Mostly affects peaches, nectarines, cots, plums. Brown rot shows up as mold on the flowers, shoots, larger limbs, and then again later in the summer on your fruit. Its pretty devastating to watch all this beautiful fruit start to ripen, and mold over night. Prevention is key: clean up all mummies from the tree and the ground so that spores from one season don’t infect the following season. Timing is crucial when using a spray. The spores become active in the spring, so start a spray program just as the buds are starting to swell.Learn More
Affects peaches and nectarines. Probably the ugliest of all fungal diseases. Leaves will emerge in the spring and start twisting and contorting. In bad years, all the leaves will be infected, fall off and then regrow. A good practice in years like that is to supplement the trees with a dose of high Nitrogen organic fertilizer to help it grow back its leaves.Learn More
A fungal limb die-back disease that is found mostly on apricots, but also cherries and grapes. This is spread by pruning in wet weather. We advise only pruning apricots in the summer. If you look at your tree and a section of it looks like it is severely drought stressed, but the rest looks great, good chance the tree is infected. Remove the infected limb as soon as possible.Learn More
Causes major early defoliation on most stone fruit. Rust presents itself as grayish pustules on the under side of the leaves. The time to treat for the fungal disease is early in the growing season just as the leaves emerge.Learn More
A summer fungal disease. It shows up on many of our fruiting plants. Early detection is key. Use of organic oils, especially Neem oil, will assist with eradication.Learn More
Affects most stone fruit. Shothole fungus usually appears in late spring as brown spots on the leaves, which then fall out, giving the leaf an appearance of having shot holes through it. Falltime is the best time for control. It's not that devastating to the tree, though it is quite unsightly.Learn More
Coddling moth is the lovely worm in the apple. It presents itself first with a ‘sting’ on the skin of the fruit. This is where the larvae burrowed into the fruit. Cut it open and you will find a small worm eating away. We have 2 generations of the moth each year (typically), and without any type of control you can easily see 100% infection within a number of years. In larger orchard settings (1 acre or more), pheromone technology is used by flooding the orchard with female pheromone, therefore disrupting the mating cycle. Small scale this strategy doesn’t work. Prevention is key: pick up all ‘stung’ fruit throughout the season (on the tree or off) and dispose of it.Learn More
Found mostly in citrus, these scaly crustacean looking pests can become a major nuisance if not addressed early. Application of Tanglefoot is critical to slowing the spread of them (see below in Aphid description). Once the ants stop, we blast the scale off with a jet nozzle from a hose. This works great.
The world is full of aphids. There are many species that love fruit trees. Early detection is crucial. If you see aphids, you will usually notice ants. They have a pretty sweet relationship happening, where the aphids get protection and a free ride from the ants, and the ants harvest the sweet exudate from the insects. Applying tanglefoot around the base of the tree works well. This sticky substance inhibits the ants from crawling up in the tree, breaking up the relationship.Learn More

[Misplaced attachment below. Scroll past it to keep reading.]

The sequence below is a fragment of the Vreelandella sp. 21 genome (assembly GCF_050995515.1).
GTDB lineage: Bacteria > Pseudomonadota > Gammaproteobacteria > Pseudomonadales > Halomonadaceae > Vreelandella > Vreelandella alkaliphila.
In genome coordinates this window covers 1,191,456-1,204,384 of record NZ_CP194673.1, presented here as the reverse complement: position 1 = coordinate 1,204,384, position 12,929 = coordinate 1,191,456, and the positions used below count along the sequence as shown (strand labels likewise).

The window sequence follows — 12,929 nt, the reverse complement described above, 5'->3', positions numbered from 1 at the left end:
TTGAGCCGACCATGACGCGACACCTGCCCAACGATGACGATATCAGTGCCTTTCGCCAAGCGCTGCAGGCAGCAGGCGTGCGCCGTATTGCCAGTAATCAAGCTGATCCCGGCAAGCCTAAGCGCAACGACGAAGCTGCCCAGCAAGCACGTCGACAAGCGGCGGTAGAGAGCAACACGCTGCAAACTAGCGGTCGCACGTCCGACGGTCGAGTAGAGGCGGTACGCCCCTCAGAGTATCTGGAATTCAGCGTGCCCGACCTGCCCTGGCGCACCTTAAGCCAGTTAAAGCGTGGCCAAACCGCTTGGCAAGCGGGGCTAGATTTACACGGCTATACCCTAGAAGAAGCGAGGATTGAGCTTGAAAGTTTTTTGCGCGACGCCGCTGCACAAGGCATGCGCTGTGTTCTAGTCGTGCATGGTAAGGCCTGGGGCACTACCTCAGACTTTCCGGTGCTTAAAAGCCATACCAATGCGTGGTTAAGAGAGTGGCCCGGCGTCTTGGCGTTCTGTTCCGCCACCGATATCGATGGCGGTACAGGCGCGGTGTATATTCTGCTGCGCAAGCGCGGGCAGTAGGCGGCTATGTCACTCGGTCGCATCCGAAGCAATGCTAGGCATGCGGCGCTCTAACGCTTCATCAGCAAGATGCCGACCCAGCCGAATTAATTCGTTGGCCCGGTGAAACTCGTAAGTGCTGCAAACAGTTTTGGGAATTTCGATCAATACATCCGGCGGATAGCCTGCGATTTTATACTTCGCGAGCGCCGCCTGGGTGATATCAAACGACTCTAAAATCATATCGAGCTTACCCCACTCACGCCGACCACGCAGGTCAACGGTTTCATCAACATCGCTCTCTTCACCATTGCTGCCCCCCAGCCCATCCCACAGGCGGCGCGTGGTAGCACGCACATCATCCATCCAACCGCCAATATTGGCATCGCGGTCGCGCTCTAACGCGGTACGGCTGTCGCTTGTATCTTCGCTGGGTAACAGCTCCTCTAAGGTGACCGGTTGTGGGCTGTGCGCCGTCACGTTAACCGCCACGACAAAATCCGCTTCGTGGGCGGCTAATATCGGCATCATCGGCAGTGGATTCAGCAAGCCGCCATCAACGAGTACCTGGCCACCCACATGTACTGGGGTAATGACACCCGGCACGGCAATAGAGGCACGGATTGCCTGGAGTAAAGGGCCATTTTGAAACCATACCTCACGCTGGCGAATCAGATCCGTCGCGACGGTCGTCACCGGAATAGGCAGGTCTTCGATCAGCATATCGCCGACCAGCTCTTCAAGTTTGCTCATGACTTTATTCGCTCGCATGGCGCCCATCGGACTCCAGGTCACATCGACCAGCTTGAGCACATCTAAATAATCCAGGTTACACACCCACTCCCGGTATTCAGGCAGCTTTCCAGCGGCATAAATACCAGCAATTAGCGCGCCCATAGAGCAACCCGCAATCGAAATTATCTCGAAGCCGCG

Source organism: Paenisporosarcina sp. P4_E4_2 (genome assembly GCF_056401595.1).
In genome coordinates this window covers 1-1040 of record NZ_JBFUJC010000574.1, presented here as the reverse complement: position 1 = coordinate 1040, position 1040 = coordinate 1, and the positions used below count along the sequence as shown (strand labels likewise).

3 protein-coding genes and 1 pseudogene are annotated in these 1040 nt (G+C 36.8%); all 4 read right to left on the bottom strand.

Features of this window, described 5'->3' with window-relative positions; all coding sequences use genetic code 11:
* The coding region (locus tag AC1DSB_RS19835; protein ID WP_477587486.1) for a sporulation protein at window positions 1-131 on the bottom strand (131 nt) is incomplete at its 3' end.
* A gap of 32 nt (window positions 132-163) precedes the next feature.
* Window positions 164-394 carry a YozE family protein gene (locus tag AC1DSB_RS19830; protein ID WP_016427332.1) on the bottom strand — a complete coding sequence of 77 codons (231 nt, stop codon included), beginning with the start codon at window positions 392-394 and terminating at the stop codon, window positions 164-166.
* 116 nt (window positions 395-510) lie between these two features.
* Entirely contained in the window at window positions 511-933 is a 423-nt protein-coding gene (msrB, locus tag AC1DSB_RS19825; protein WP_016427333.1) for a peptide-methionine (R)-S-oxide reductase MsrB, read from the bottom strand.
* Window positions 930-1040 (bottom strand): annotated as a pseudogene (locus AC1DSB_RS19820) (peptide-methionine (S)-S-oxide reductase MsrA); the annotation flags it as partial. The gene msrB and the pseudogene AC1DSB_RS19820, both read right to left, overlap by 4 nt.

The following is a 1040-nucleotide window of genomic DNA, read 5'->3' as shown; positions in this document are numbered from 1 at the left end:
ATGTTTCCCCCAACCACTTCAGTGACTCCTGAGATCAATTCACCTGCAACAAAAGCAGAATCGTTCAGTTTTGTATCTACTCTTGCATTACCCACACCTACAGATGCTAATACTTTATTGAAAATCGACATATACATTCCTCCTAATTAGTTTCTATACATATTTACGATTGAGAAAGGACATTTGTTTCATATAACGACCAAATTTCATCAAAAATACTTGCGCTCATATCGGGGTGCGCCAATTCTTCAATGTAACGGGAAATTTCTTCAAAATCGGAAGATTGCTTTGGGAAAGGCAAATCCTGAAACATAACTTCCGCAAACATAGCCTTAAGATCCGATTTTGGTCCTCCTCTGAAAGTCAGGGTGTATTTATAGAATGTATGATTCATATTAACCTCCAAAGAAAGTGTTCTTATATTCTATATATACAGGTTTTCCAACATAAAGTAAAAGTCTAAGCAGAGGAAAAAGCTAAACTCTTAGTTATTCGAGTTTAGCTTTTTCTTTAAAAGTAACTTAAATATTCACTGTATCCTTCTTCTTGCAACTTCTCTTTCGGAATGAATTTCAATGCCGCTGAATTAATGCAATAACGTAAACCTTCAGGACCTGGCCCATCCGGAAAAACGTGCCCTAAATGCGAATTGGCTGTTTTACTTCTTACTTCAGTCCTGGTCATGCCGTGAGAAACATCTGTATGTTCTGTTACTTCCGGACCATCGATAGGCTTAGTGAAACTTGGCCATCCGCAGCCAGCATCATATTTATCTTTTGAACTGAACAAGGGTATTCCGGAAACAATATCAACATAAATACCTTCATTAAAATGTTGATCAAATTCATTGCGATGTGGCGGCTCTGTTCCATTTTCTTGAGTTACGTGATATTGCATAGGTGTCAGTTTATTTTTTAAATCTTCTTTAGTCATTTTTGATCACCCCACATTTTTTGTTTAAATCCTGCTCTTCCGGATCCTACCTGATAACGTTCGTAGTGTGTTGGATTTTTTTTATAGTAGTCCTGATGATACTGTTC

The larvae of the sawfly, the pear slug shows up as a black, inky slug on the leaves of pears, cherries, and plums. Easy to detect and easy to get rid off (blast off with a hose!), but left unchecked will decimate the foliage of your trees.Learn More
Generally is an indication that there is some infection happening in the tree. If it is on a small limb, its a good idea to remove the limb with a removal cut. If its on the trunk or on a major limb, better to leave it and work toward increasing the trees health with compost applications, appropriate watering, etc.
Spotted Wing Drosophila is a really horrible pest that has been wreaking havoc in our soft cane fruit for about six years. The adult female lays her eggs in the soft flesh of raspberries, blackberries, strawberries, plums and the larvae wake up and eat. You will know you have it when you go out to pick and their are many soft spots on your fruit. Open them up and you’ll see a little maggot squirming around. Yum. Monitor for the adults’ flight, using a container of vinegar. Once you see the flies in the vinegar, you can proceed with your control options. One non-spray option is to remove all the early fruit from your plants. This way the adults have nowhere to lay their eggs, therefore breaking the cycle.Learn More
Adults lay their eggs on the leaves in mid-summer. The larvae emerge and tunnel in between the leaf cuticle, causing leaf deformation. It is mostly a cosmetic issue that you can somewhat easily control with pheromone traps. Hang them in early July.Learn More
1/7/17 10am-12pm San Lorenzo Garden Center Santa Cruz FREE
1/14/17 10am-12pm Garden Company Santa Cruz FREE
POSTPONED DUE TO RAIN AND WET SOIL. CLASS IS RESCHEDULED FOR 2/4 AT 10-12 UCSC Farm and Garden $40@ the door, $30 Preregistered
1/28/17 10am-1pm UCSC Farm and Garden $40@ the door, $30 Preregistered